I was floating in the pool when it happened. I took a breath. It’s not that I had stopped breathing, of course. Luckily for me, my body knew what to do and it was doing its job whether I was there or not. I wondered how many things like this I had missed. The faint smell of pool chemicals blended with the natural fragrance of the outdoors. The cool, though ever-so-gentle, breeze touched my skin and rustled through the palm trees. The water was warm at 90 degrees, yet my “being” intermittently felt its cool contrast to the hot sun. It was both a refreshing feeling and one that I welcomed, once I realized it was occurring. Yet where was I? I had been in the pool over 30 minutes and outside for at least an additional 30. Despite my time there, this was the first breath I felt, the one I first noticed, the first I truly experienced.
How much of our time do we spend thinking about other experiences, places, or people? How often do our minds travel to the future that we look forward to, fear, try to plan for or in some way wonder about. How often do we look behind us recalling things that have happened to us, whether long ago or simply hours before. Who has not had the experience of words someone spoke, or perhaps we wished we had said, lingering in our mind long after we would like them to stick so vividly. Alternately, when do we daydream about the way we wish our lives would be…if only this or that would occur? As a meditator I am well aware that these habits keep us from living fully present lives. As a human being, and one that can readily veer toward an analytical left brained world, I’ll admit that I still catch myself being somewhere else, occasionally. Ok, lots! During this particular moment, I am not even sure where I was, other than realizing that I was not fully there. Sure I was aware I was entering the pool and aware that I was floating in water, but my attention was somehow split. To make matters worse, my distraction must not have been too important for me not to even remember it. It was in that moment that I realized that it did not have to be this way. I could be fully present in all that is, in this moment, right now. In soaking up the experience around me, I could more fully enjoy it. I believe, that it is in these moments that the full repertoire of possibilities open up in our lives, revealing options for living with greater fullness, and with greater intent in our choices.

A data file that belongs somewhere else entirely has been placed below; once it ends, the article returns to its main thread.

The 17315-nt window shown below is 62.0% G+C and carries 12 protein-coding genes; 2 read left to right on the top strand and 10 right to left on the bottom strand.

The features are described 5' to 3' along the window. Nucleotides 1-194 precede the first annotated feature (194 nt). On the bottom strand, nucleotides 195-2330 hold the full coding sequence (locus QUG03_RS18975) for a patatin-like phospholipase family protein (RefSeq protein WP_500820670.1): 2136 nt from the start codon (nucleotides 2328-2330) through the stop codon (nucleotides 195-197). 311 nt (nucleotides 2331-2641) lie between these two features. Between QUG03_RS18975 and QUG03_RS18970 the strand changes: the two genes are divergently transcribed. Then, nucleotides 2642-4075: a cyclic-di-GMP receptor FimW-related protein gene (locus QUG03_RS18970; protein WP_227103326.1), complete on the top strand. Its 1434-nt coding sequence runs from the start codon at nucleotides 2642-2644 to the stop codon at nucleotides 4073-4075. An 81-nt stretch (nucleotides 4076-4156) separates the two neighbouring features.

So now, as I sit outside writing this post, I glance up to see a couple ride by on their bicycles. I take an extra moment to observe their pink silhouettes peddling so gracefully that the image seems like a rhythmic symphony. It is then, as I retract my gaze back toward my pen and paper, that I catch the glimpse of a circular formation across the water. The ripple spreads until it disperses, followed by a cascade of other, small and large, overlapping raindrops and ripples. Each one was quickly followed by an ever-so changing symphony of droplets with variegated sounds dependent on the composition of the material they were bouncing off of.
I put my pen down and just watch and listen. After a while, I compromise my attention briefly to capture a small component of the experience on film. Knowing that the whole is greater than the sum of its parts I quickly return to experiencing rather than creating. As I stay with the experience, I learn that the rain, sun, and wind ebb and flow in a pattern uniquely reserved for nature. The size and shape of the droplets vary, as do their resonant frequency. The sun comes and goes intermittently, whether the rain pounds or trickles. This Kaleidoscopic dance is like some unrehearsed, yet powerfully native tango innately choreographed and played out by the sky. Then, as I discover a smile develop over my entire being, I take a breath, fully experiencing being right there.
I challenge you to enjoy it, with curiosity, this the being where you are, wherever you go.
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